The Fruitful Pursuit is bringing back its intimate wine tasting sessions: 20 people in a room, on a guided tasting with the most exciting producers in South Australia’s wine scene.
Intimate wine tasting series The Maker & Me returns to Adelaide
James Hopkins is very excited to be back in Adelaide.
The wine enthusiast and founder of The Fruitful Pursuit finally returned to South Australian soil just a few weeks ago, after a couple of years in London and an extended stint in Brisbane waiting for the right moment to cross borders into South Australia.
James had already been reintegrating into the South Australia wine scene – hosting the iso video series Pyjama Wine with his partner, the sommelier and events manager Tyler Grace Austin, and announcing a Wine Playground event for this September (more on that event below).
Being physically back in Adelaide, though, has reignited the passion that saw James found The Fruitful Pursuit in the first place.
“I just took [Tyler] to the Hills – that little pleasure that we have to drive 30 minutes from our doorstep to check in with three leaders of Australia’s wine movement,” James says.
“This is what I love about being back. They’re our neighbours! It’s hectic.”
The Fruitful Pursuit took this excitement and turned it, in the first instance, into a series of small-scale wine tours, visiting pivotal South Australian wine producers.
From there, The Fruitful Pursuit’s events escalated in scale and scope – Wine Playground events would see dozens of winemakers pour and chat with hundreds of punters over a couple of days.
Central to the TFP concept, though, was the intimacy that came from a small busload of people huddled around a barrel with a single winemaker, which continued in spirit in the form of CBD-based wine tasting sessions, The Maker & Me.
“The Maker and Me became the smouldering, warm little centre of the whole thing, because it captured the intimacy of visiting winemakers,” James says.
“Chuck in a very cheap per head spend and you get two hours in a lock-in session with some of the most zany, most wonderful souls in Australian wine.”
“The other thing is, when we were talking to people here, when we first came in, people were talking about wanting or being eager for more intimate experiences,” Tyler continues.
“They felt like there was something that they hadn’t been able to experience since The Maker & Me sessions were on.”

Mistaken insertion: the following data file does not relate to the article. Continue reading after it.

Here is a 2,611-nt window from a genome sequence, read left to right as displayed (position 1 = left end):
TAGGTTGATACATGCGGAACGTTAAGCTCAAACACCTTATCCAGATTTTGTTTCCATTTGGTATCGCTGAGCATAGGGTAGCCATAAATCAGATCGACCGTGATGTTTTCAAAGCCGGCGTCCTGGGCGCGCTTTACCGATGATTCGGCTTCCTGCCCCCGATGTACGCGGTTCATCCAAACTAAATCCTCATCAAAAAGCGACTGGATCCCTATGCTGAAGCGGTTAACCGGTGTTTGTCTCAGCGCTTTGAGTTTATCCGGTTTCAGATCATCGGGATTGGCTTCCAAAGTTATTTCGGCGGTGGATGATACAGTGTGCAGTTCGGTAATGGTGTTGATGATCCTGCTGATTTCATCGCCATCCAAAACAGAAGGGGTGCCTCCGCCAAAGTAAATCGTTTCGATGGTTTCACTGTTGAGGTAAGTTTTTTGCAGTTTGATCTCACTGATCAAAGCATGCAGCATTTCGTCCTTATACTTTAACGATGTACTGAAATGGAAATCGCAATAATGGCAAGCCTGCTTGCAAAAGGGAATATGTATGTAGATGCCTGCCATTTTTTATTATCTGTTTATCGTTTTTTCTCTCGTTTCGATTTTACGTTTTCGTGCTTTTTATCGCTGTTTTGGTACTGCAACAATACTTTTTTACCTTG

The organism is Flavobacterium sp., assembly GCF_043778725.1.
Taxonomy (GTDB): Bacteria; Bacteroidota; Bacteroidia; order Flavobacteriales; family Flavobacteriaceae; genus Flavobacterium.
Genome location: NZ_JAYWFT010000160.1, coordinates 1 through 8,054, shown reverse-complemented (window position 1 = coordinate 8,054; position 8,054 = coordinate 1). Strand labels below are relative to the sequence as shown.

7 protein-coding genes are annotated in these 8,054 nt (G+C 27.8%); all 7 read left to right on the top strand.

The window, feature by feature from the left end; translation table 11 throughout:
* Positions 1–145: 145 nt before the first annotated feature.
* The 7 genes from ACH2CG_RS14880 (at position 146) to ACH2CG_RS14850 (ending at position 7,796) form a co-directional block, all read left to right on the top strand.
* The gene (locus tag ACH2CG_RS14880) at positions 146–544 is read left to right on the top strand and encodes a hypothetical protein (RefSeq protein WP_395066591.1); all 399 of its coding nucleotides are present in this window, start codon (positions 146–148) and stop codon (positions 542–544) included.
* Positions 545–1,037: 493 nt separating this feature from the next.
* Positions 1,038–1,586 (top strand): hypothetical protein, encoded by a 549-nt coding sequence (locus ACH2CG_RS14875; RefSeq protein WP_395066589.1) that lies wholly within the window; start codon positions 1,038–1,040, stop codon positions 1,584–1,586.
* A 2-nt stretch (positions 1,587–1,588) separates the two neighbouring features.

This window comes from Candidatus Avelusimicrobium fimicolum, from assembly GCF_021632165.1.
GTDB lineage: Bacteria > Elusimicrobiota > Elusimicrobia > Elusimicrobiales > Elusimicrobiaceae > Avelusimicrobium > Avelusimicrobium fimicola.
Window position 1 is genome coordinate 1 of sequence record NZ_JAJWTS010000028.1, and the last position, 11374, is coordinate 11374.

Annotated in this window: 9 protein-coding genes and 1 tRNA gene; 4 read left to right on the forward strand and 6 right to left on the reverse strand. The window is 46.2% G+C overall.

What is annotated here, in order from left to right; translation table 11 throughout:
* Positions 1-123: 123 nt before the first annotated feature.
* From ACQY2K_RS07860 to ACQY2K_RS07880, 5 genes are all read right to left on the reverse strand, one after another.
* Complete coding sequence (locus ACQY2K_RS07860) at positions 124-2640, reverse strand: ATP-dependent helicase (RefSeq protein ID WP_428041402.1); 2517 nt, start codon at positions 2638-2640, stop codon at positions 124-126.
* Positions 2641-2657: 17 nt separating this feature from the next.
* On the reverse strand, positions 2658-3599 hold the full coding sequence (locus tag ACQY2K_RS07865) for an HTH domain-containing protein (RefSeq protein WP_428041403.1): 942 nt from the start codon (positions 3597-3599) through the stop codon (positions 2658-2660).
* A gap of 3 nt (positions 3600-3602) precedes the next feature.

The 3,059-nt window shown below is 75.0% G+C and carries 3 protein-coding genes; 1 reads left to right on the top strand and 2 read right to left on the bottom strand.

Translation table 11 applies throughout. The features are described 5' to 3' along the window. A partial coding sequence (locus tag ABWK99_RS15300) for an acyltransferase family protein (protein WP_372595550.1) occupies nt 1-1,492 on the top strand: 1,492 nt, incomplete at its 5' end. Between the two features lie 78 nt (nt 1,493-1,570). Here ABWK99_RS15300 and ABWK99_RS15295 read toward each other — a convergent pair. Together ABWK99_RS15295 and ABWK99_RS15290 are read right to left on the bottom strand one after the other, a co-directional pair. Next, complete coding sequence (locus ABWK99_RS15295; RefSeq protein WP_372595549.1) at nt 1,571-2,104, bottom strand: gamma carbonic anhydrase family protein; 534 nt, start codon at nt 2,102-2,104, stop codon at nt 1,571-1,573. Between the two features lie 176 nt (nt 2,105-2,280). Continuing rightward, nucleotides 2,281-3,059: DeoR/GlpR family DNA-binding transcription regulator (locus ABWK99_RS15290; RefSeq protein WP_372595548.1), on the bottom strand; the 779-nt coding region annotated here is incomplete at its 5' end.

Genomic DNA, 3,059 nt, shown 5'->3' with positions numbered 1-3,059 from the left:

The Maker & Me will return from Wednesday, 26 August, and will be hosted weekly at Yiasou George, with a program of 10 winemakers scheduled over 10 weeks.
The series begins with Barossa Valley producer Charlie Black, of The Mysterious Mr Black, who kicked off the original Maker & Me series back in 2016.
Subsequent editions will then see Jauma, BK Wines, Murdoch Hill, Gentle Folk, Charlotte Dalton, Fall From Grace, VHS, Good Intentions and Shobbrook Wines pour for the public.
Each session is two hours in length, and attendees will usually enjoy eight or more wines, including bottles of museum wines and unreleased samples. And like its original incarnation at Alfred’s on Peel Street, The Maker & Me will seat 20 people at $25 a head.
Tyler and James both learned a lot from their Pyjama Wine series – particularly how much winemakers are willing to share about their lives and their process, as much as about their wine, when presented with the opportunity.
“We noticed during Pyjama Wine that we were able to get a lot more out of winemakers in an interview format, more than they would say if they were just talking through eight wines,” Tyler says.
“When you put things in context, it doesn’t matter what people’s level of experience is, they are still attracted to that,” James continues.
“It’s wine. It’s a language that we all speak, whether you understand it or not, because it’s delicious and it’s easy to enjoy, right?
“On that level alone, you can talk about things like vineyards, and you can talk about passion.”
Tickets for the first two The Maker & Me sessions, with The Mysterious Mr Black and Jauma are on sale now. Find more information and tickets here.
An update on Wine Playground ADL 2020
“My heart sank when that announcement hit my feed, but as with everything this year it’s been one hard pivot after another,” James says.
“Adaption has kind of become second nature at this point. So once again, it’s a ‘not if but when’ scenario.
“One thing we refuse to compromise on is the energy at Wine Playground. It’s unforgettable. With the producers’ support and everyone’s patience, this will ultimately become the most anticipated wine event of 2020.”
Those who’ve purchased tickets will be notified in the next couple of weeks about new dates. There will also be refunds available for those who can’t make the event due to the shifted dates.